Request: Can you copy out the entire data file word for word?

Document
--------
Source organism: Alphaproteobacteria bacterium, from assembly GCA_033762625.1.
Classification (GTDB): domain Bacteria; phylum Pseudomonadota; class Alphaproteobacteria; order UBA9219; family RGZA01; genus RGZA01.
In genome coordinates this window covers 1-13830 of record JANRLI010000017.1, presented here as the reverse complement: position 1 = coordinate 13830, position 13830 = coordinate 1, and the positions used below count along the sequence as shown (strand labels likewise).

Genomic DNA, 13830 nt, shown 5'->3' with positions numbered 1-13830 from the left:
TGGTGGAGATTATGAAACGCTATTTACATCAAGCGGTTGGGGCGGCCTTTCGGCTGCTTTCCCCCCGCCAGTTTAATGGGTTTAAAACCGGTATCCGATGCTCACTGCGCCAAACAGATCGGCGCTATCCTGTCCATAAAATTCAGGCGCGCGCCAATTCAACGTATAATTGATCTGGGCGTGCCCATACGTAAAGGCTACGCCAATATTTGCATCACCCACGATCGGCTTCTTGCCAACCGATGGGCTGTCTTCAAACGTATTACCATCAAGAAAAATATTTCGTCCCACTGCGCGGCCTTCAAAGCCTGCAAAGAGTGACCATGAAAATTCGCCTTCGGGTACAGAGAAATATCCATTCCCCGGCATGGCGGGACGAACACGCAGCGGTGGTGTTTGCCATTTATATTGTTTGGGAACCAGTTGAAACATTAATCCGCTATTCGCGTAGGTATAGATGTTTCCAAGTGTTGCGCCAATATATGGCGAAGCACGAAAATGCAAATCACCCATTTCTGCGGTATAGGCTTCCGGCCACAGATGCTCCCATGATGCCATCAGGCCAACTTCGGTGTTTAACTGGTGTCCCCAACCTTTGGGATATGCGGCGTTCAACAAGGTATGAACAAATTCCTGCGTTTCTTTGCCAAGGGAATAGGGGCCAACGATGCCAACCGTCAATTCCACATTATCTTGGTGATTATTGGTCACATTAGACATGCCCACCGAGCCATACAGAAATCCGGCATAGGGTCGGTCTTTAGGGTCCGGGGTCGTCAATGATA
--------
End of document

Source organism: Alphaproteobacteria bacterium, from assembly GCA_033762625.1.
Classification (GTDB): domain Bacteria; phylum Pseudomonadota; class Alphaproteobacteria; order UBA9219; family RGZA01; genus RGZA01.
In genome coordinates this window covers 1-13830 of record JANRLI010000017.1, presented here as the reverse complement: position 1 = coordinate 13830, position 13830 = coordinate 1, and the positions used below count along the sequence as shown (strand labels likewise).

Genomic DNA, 13830 nt, shown 5'->3' with positions numbered 1-13830 from the left:
TGGTGGAGATTATGAAACGCTATTTACATCAAGCGGTTGGGGCGGCCTTTCGGCTGCTTTCCCCCCGCCAGTTTAATGGGTTTAAAACCGGTATCCGATGCTCACTGCGCCAAACAGATCGGCGCTATCCTGTCCATAAAATTCAGGCGCGCGCCAATTCAACGTATAATTGATCTGGGCGTGCCCATACGTAAAGGCTACGCCAATATTTGCATCACCCACGATCGGCTTCTTGCCAACCGATGGGCTGTCTTCAAACGTATTACCATCAAGAAAAATATTTCGTCCCACTGCGCGGCCTTCAAAGCCTGCAAAGAGTGACCATGAAAATTCGCCTTCGGGTACAGAGAAATATCCATTCCCCGGCATGGCGGGACGAACACGCAGCGGTGGTGTTTGCCATTTATATTGTTTGGGAACCAGTTGAAACATTAATCCGCTATTCGCGTAGGTATAGATGTTTCCAAGTGTTGCGCCAATATATGGCGAAGCACGAAAATGCAAATCACCCATTTCTGCGGTATAGGCTTCCGGCCACAGATGCTCCCATGATGCCATCAGGCCAACTTCGGTGTTTAACTGGTGTCCCCAACCTTTGGGATATGCGGCGTTCAACAAGGTATGAACAAATTCCTGCGTTTCTTTGCCAAGGGAATAGGGGCCAACGATGCCAACCGTCAATTCCACATTATCTTGGTGATTATTGGTCACATTAGACATGCCCACCGAGCCATACAGAAATCCGGCATAGGGTCGGTCTTTAGGGTCCGGGGTCGTCAATGATA